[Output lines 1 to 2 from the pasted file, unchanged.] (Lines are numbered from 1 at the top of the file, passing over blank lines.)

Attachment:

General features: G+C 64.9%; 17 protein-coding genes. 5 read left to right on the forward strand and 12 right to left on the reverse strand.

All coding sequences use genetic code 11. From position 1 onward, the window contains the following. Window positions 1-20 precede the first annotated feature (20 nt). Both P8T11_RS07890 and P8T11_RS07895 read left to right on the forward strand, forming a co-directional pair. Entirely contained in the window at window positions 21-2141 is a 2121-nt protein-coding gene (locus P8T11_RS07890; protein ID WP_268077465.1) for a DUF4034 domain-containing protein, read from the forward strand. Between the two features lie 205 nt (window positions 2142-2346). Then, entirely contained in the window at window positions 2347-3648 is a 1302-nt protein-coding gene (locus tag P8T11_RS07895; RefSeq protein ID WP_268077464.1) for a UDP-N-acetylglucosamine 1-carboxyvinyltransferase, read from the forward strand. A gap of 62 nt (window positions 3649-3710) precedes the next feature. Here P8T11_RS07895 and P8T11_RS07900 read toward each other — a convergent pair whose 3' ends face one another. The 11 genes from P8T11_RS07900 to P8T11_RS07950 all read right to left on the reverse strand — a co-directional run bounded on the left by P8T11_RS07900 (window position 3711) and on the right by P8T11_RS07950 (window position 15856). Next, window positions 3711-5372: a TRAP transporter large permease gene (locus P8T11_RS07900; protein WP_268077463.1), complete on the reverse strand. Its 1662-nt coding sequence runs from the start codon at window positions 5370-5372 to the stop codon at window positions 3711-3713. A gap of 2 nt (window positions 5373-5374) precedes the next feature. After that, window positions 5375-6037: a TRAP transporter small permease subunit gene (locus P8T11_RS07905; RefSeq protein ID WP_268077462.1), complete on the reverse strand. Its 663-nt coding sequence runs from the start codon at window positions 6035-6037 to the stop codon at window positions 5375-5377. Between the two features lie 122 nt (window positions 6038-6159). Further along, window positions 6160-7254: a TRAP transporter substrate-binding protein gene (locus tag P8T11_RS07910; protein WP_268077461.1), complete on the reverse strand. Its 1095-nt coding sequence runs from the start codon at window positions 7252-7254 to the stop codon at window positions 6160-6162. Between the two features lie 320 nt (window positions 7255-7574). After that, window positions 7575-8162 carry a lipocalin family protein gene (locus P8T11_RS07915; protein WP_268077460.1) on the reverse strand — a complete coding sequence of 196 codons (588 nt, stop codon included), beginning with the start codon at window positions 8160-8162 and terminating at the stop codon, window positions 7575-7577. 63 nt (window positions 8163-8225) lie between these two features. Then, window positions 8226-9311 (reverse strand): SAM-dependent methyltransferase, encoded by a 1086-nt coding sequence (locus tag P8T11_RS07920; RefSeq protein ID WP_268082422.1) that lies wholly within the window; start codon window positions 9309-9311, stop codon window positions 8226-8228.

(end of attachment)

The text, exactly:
General features: G+C 64.9%; 17 protein-coding genes. 5 read left to right on the forward strand and 12 right to left on the reverse strand.

All coding sequences use genetic code 11. From position 1 onward, the window contains the following. Window positions 1-20 precede the first annotated feature (20 nt). Both P8T11_RS07890 and P8T11_RS07895 read left to right on the forward strand, forming a co-directional pair. Entirely contained in the window at window positions 21-2141 is a 2121-nt protein-coding gene (locus P8T11_RS07890; protein ID WP_268077465.1) for a DUF4034 domain-containing protein, read from the forward strand. Between the two features lie 205 nt (window positions 2142-2346). Then, entirely contained in the window at window positions 2347-3648 is a 1302-nt protein-coding gene (locus tag P8T11_RS07895; RefSeq protein ID WP_268077464.1) for a UDP-N-acetylglucosamine 1-carboxyvinyltransferase, read from the forward strand. A gap of 62 nt (window positions 3649-3710) precedes the next feature. Here P8T11_RS07895 and P8T11_RS07900 read toward each other — a convergent pair whose 3' ends face one another. The 11 genes from P8T11_RS07900 to P8T11_RS07950 all read right to left on the reverse strand — a co-directional run bounded on the left by P8T11_RS07900 (window position 3711) and on the right by P8T11_RS07950 (window position 15856). Next, window positions 3711-5372: a TRAP transporter large permease gene (locus P8T11_RS07900; protein WP_268077463.1), complete on the reverse strand. Its 1662-nt coding sequence runs from the start codon at window positions 5370-5372 to the stop codon at window positions 3711-3713. A gap of 2 nt (window positions 5373-5374) precedes the next feature. After that, window positions 5375-6037: a TRAP transporter small permease subunit gene (locus P8T11_RS07905; RefSeq protein ID WP_268077462.1), complete on the reverse strand. Its 663-nt coding sequence runs from the start codon at window positions 6035-6037 to the stop codon at window positions 5375-5377. Between the two features lie 122 nt (window positions 6038-6159). Further along, window positions 6160-7254: a TRAP transporter substrate-binding protein gene (locus tag P8T11_RS07910; protein WP_268077461.1), complete on the reverse strand. Its 1095-nt coding sequence runs from the start codon at window positions 7252-7254 to the stop codon at window positions 6160-6162. Between the two features lie 320 nt (window positions 7255-7574). After that, window positions 7575-8162 carry a lipocalin family protein gene (locus P8T11_RS07915; protein WP_268077460.1) on the reverse strand — a complete coding sequence of 196 codons (588 nt, stop codon included), beginning with the start codon at window positions 8160-8162 and terminating at the stop codon, window positions 7575-7577. 63 nt (window positions 8163-8225) lie between these two features. Then, window positions 8226-9311 (reverse strand): SAM-dependent methyltransferase, encoded by a 1086-nt coding sequence (locus tag P8T11_RS07920; RefSeq protein ID WP_268082422.1) that lies wholly within the window; start codon window positions 9309-9311, stop codon window positions 8226-8228.